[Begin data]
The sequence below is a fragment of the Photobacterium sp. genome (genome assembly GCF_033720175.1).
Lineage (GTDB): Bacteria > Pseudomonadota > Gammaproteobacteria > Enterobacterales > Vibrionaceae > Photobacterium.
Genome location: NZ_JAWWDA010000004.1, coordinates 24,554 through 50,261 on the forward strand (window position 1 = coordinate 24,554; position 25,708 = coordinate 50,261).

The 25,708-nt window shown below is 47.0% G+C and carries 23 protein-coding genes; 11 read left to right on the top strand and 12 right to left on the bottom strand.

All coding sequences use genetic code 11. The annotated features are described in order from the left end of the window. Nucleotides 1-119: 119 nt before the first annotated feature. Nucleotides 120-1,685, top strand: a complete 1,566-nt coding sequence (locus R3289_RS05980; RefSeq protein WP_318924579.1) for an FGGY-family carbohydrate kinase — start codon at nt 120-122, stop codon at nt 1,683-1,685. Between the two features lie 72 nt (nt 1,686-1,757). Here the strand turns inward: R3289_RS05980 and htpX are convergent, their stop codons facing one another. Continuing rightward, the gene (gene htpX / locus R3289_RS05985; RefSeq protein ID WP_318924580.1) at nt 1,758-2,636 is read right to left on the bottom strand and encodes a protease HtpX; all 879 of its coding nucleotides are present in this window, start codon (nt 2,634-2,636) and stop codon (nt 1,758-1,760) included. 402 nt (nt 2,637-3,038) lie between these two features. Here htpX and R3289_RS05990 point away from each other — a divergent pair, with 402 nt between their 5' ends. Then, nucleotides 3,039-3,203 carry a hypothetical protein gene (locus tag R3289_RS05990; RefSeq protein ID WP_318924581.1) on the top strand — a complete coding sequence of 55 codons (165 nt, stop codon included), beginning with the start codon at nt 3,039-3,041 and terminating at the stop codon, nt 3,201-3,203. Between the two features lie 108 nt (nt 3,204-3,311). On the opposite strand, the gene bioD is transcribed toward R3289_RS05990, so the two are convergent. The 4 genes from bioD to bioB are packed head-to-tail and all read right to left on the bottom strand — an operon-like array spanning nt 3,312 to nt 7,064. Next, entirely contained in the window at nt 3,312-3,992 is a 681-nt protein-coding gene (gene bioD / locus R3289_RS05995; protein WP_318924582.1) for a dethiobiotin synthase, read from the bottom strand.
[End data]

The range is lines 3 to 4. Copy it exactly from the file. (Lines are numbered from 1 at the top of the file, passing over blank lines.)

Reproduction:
Genome location: NZ_JAWWDA010000004.1, coordinates 24,554 through 50,261 on the forward strand (window position 1 = coordinate 24,554; position 25,708 = coordinate 50,261).

The 25,708-nt window shown below is 47.0% G+C and carries 23 protein-coding genes; 11 read left to right on the top strand and 12 right to left on the bottom strand.